Volume 46, Issue 2 - March 2007
Shelter Goes Undercover
by Samantha Carpenter, Sarah Batcheler and Drew Vass
Editor and assistant editors of Shelter magazine.
A Winner or Loser? Different Secret Shopping Experiences, Different Results
Shelter is revamping the way it secret shops distributors, dealers and retailers. Instead of focusing on only one building-supply company, Shelter will be shopping for a specific product at two or more locations, and you’ll be able to compare results and determine which locations came out winners and which came out losers.
A Low Point for Lowe’s
It was the afternoon of Monday, January 14, when I stepped into Lowe’s on Old Grove Road in Oceanside, Calif., to secret shop. Wandering through the store, I noticed that it was neat, clean and organized—that is, until I entered the lumber area. There were no shoppers or employees in sight. A row of shopping carts stacked back-to-back blocked the aisle closest to the wall. Empty boxes were scattered on the cluttered floor. The sight was disappointing.
After waiting in the lumber area for about five minutes (long enough to examine the mess on the floor, notice the clutter in the aisle and take pictures of the scene), I spotted a “help” button on the wall. I pressed the button and a loud announcement, “An associate is needed in the lumber area,” echoed throughout the store. I waited.
A minute passed and the message was repeated. After a few more seconds, a young man wearing jeans, work boots and a back-support belt rounded the corner in a swift jog. He asked me if I was the one waiting to be helped as he hurried to end the message blaring over the loudspeaker.
I learned from the man’s badge that his name was JW and that he was a commercial loader.
I inquired about Plytanium® Dry-Ply™ Plywood. I told him I’d be building a house in the next year and I wanted to know if the product was available and get some more information.
“I haven’t heard of it,” JW said. “That is probably a product for back East, or a regional thing.”
He immediately turned to leave, returning in the direction from which he had just come.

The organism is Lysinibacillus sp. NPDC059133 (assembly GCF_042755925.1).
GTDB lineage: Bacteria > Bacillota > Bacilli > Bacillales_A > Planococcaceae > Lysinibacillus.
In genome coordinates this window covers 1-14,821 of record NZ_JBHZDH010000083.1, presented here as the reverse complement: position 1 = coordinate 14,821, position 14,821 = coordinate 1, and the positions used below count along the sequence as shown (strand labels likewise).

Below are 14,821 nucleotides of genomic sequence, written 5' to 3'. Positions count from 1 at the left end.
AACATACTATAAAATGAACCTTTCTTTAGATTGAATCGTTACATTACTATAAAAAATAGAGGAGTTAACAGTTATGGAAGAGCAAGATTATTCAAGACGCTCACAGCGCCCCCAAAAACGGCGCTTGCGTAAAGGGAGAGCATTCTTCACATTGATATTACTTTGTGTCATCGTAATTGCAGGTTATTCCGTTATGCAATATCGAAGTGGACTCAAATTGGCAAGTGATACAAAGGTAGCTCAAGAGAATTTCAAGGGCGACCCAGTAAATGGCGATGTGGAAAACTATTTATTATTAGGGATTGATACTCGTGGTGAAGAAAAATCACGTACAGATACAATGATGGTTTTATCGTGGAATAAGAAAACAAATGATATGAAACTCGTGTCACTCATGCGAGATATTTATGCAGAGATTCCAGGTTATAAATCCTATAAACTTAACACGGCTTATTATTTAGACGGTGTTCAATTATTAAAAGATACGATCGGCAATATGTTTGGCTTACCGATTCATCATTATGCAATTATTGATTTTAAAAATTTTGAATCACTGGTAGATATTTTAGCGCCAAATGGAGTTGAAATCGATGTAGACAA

“Well, I found information about it on the Internet, and your website says that you have it,” I said. “Can you please double-check for me?”
He unstrapped a radio from his waste band, and after I heard a mumbled response over the radio, JW turned and walked two aisles over.
“Here it is,” he said quickly.
Yes, in fact, there was an entire row of Plytanium® products that stretched the length of the store. The product was not mistaken easily because the sides of the plywood bore a huge blue stamp identifying the product.
“Okay,” I said. “Well, do you have any information about the product besides what is listed?”
I was referring to the small posters that labeled the products.
“I just know that it can be used for other applications besides those listed,” he said.
I couldn’t believe that someone who didn’t know the product even existed two minutes before felt confident giving me a suggestion about it. Shortly afterwards, JW vanished.
I was extremely disappointed with my shopping experience at this particular Lowe’s. JW proved he had more important things to do than help me. —SB
Home is Where the Heart Is
During the noon hour, my husband and I walked into Home Depot on Chenal Parkway in Little Rock, Ark. We were greeted immediately upon entering, and walked across the store to the lumber aisles.
We had to wait to receive service, but we didn’t mind because we could see that employees were working hard.
I was standing at the end of a plywood row when an associate driving a forklift asked if I needed some help. I said that I did.
He promptly stepped down from the forklift, and he and another associate came to assist us.
“Our floor in our bathroom is rotted, so we are going to replace the subfloor and everything,” I said. “I’ve been reading about the Plytanium plywood product, and I was wondering what you suggest or if you could tell me more about that product.”